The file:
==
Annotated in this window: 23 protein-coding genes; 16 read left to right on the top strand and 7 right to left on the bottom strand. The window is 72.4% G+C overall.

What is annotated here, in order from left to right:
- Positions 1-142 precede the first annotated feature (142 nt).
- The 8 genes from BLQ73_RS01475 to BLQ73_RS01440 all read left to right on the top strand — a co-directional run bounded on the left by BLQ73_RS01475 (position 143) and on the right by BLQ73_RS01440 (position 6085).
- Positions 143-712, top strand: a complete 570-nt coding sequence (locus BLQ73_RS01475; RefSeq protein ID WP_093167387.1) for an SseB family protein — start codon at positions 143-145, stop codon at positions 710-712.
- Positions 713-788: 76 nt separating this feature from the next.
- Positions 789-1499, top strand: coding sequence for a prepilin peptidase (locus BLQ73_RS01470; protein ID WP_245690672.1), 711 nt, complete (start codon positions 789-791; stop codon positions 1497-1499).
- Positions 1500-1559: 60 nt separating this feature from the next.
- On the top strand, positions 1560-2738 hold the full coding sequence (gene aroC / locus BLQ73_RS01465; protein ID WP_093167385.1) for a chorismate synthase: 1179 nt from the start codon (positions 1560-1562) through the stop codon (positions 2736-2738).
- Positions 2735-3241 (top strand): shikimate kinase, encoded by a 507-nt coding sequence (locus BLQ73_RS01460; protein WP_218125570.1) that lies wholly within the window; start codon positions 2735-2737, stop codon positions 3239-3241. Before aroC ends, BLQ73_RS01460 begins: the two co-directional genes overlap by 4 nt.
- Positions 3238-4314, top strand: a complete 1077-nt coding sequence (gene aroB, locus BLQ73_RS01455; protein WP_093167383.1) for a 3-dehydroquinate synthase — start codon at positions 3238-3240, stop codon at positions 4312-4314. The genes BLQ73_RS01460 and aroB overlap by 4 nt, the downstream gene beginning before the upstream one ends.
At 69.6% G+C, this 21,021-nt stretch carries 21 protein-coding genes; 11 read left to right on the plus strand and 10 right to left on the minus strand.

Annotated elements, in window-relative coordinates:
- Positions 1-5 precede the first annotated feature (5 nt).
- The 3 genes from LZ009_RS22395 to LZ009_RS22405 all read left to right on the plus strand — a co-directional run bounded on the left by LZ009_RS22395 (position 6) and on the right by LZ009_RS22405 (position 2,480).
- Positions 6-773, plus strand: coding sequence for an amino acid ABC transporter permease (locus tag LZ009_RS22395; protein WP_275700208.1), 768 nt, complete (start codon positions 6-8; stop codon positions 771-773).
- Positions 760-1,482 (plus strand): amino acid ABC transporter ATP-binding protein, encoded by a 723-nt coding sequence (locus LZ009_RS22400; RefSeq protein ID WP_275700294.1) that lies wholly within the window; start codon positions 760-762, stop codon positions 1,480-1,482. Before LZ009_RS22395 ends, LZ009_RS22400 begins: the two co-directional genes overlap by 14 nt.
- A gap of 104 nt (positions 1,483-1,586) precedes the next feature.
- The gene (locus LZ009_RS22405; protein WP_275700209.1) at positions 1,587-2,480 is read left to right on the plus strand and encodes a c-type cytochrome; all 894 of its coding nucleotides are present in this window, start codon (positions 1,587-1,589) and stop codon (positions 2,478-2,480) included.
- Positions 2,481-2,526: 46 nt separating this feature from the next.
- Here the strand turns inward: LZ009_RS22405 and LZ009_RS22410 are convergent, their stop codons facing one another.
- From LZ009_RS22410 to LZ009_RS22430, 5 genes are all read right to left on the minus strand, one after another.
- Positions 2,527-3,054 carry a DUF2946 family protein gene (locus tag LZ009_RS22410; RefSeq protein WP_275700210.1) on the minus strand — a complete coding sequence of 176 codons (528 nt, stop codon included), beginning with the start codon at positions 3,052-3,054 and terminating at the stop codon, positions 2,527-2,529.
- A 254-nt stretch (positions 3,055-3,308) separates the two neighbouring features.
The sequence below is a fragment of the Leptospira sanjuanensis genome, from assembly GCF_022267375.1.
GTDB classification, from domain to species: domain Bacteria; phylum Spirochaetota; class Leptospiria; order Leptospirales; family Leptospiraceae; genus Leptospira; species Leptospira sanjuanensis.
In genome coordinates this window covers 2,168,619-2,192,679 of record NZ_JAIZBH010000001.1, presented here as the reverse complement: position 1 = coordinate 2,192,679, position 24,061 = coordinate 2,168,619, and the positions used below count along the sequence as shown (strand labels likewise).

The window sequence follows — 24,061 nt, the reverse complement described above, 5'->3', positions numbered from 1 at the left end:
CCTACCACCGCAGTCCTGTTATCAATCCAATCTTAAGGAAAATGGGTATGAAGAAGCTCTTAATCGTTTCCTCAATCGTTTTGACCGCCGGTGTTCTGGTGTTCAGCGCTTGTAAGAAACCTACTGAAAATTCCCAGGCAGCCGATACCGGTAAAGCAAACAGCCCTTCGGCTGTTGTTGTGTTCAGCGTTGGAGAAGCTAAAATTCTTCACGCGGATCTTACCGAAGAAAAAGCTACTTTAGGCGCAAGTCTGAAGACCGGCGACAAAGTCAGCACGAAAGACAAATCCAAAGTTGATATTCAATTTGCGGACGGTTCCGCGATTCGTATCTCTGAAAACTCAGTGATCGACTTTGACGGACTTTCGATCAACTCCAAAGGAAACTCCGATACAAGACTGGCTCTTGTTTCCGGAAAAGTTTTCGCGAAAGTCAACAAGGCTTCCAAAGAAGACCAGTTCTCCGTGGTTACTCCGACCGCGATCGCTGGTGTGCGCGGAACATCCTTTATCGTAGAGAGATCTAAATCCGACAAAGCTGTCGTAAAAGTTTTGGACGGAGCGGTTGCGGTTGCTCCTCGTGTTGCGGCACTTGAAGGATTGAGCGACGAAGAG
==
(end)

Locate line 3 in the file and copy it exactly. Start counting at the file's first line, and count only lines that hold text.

- Positions 1-142 precede the first annotated feature (142 nt).